7 May 2010
As suggested by a commenter on the last Volcano Vocab post, here’s a water-and-volcano-related term for you: Lahar (“lah-haar”).
Lahar is an Indonesian word for a mudflow of volcanic material – that is, a mass movement of volcanic debris that contains some amount of water. (A dry flow of volcanic material would usually just be called a debris flow or debris avalanche.) The key thing that distinguishes a lahar from a “regular” mudflow is the presence of volcanic material in the flow, which can include tephra, ash, hydrothermal alteration products, blocks of lava flows, and other pyroclastic materials. Some descriptions liken this mixture to a flow of cement, and it’s capable of moving house-sized boulders huge distances from their source.
Lahar deposits characteristically show poor sorting (lots of different sizes of material, from boulders to sand), multiple rock types, rounded clasts, and muddy matrix supporting the clasts. (Sometimes in deposit matrices you can find rounded voids where bubbles of air were trapped as the deposit hardened around them!) Lahars are most common on stratovolcanoes, but (as we’ve seen in Iceland), other types of volcanoes can also create the correct conditions to form a lahar. Lahar formation depends on having lots of loose material, and the addition of lots of water over a short period of time (such as from a melting glacier, a hurricane or storm, or a breached crater lake, among other things). They do not require the volcano to be actively erupting, which is one reason why they are so dangerous.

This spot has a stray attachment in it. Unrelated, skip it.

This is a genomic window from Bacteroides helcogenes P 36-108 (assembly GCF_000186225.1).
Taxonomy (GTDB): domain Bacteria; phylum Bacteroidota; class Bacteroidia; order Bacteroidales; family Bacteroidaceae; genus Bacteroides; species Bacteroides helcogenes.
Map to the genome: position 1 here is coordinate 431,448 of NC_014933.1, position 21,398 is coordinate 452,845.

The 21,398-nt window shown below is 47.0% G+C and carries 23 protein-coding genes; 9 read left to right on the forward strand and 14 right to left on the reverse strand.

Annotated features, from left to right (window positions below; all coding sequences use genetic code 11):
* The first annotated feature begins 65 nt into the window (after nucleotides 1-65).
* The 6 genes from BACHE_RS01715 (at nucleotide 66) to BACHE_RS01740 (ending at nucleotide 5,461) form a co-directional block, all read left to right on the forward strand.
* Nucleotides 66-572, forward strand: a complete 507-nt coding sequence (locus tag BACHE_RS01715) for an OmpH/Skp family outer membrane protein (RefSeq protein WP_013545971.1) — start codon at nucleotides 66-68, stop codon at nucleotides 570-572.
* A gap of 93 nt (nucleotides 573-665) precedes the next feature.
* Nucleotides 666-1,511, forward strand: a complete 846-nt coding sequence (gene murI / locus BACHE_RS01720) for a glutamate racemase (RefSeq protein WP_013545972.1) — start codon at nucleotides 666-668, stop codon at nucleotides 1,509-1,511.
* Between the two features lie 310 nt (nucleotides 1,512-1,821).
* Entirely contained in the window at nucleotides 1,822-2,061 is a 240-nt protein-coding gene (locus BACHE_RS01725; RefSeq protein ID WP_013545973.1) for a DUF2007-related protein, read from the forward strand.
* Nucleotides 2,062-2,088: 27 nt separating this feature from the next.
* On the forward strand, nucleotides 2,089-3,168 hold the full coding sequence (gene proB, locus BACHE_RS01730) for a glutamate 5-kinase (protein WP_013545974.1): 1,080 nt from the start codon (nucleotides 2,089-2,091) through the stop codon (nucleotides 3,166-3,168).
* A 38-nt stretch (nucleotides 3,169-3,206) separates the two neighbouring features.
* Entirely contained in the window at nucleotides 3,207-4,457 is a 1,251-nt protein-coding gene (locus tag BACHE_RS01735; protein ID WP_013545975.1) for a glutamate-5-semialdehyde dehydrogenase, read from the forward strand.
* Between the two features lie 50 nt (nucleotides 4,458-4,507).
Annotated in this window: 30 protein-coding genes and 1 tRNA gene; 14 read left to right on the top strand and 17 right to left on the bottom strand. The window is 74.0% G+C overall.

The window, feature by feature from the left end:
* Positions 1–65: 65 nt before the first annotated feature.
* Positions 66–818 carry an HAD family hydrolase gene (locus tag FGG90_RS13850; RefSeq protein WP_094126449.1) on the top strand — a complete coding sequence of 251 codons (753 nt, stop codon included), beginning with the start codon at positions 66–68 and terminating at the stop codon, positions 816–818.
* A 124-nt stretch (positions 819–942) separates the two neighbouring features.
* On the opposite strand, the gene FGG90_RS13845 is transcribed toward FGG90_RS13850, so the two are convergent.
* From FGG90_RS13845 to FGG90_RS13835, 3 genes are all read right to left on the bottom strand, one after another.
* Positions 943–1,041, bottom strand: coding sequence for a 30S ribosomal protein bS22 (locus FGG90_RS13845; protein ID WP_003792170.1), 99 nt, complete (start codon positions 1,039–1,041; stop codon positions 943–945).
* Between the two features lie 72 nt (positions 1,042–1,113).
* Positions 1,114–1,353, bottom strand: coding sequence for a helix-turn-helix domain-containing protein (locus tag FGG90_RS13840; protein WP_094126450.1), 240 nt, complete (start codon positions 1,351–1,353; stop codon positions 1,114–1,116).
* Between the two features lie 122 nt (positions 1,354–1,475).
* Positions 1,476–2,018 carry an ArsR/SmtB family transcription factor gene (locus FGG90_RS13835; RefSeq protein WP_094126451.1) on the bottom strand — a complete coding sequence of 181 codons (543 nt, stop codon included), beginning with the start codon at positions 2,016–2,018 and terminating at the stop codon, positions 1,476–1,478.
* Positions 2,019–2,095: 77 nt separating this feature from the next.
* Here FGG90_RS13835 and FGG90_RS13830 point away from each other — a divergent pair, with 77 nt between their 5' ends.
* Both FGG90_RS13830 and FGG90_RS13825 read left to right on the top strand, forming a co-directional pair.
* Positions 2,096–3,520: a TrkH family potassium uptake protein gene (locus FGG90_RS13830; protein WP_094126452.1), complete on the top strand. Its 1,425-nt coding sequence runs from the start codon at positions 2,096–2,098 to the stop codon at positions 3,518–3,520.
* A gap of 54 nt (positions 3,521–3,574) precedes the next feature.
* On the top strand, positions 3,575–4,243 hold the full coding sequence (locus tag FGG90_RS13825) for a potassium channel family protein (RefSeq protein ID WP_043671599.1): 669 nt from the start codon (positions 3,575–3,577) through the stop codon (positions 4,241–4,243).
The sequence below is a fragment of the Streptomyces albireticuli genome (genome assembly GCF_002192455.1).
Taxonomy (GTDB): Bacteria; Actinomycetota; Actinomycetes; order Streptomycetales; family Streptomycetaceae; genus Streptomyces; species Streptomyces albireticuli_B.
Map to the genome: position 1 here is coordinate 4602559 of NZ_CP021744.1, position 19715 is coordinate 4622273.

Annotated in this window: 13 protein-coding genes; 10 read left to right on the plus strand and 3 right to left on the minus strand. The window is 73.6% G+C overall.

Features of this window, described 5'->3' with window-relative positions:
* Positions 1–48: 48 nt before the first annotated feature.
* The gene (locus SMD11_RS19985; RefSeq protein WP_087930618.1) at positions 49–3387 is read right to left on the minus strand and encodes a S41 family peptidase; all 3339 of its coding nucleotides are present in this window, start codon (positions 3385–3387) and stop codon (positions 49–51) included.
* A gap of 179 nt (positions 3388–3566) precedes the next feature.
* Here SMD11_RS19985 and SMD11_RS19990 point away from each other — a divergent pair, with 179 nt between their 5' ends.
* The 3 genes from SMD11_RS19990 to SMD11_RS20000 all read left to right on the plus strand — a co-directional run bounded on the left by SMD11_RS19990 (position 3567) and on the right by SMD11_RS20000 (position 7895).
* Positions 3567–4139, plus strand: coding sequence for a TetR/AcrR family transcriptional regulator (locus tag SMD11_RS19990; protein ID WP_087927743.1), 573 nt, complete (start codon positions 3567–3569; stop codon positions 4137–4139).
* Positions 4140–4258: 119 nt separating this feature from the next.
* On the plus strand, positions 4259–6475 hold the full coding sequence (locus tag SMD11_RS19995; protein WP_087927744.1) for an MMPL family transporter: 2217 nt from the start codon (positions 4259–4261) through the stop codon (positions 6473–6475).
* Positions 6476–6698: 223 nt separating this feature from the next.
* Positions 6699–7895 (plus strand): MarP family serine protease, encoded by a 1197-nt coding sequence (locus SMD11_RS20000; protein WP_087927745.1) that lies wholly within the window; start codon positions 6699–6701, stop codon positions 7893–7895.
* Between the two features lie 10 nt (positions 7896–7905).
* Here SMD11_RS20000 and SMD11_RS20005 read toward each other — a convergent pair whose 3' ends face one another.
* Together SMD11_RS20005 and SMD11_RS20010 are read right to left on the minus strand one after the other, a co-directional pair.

Here’s a video of a lahar from Mount Ruapehu in New Zealand (March 2007):
Lahars are an especially dangerous volcanic hazard because they appear and disappear so quickly. Lahar debris that’s deposited in a riverbed can easily be eroded by normal river flow, and lahars that have spread beyond valleys and drainages can easily become reclaimed by vegetation. In fact, one of the most devastating lahars to have come from Mount Rainier in Washington State (the Osceola Mudflow) is now covered with small towns. Because the people in the area are now aware of the danger a repeat lahar would present, they are required to hold evacuation drills. Lahars are somewhat easier to monitor and avoid; acoustic flow monitors (specially calibrated seismometers) can be placed in source zones, and a timely warning can be sent downstream when lahar signals are detected. Sometimes evacuation can be simply a matter of climbing to a higher elevation, although on a floodplain it could be necessary to travel much greater distances to safety, but it does require advance warning.
Lahar warnings aren’t always heeded, however. It’s impossible to mention lahars without also mentioning the town of Armero in Columbia. On November 13, 1985, a small eruption of the nearby volcano Nevado del Ruiz melted part of the snow and ice capping the volcano’s summit, and produced a lahar. Volcanologists knew that river valleys on the volcano’s flanks could channel lahars toward populated areas, and sent warning to towns in the lahar’s path; unfortunately, local officials either received incomplete or conflicting information, and/or decided not to listen to the scientists’ warnings. As a result, more than 23,000 people were killed in Armero and nearby villagees, when they could have reached safety by climbing only a short distance up the slopes on the sides of their valley. This tragedy drove a USGS scientist to develop the Acoustic Flow Monitors mentioned above, in hopes that more deaths could be avoided; the system is now used at lahar-prone volcanoes worldwide.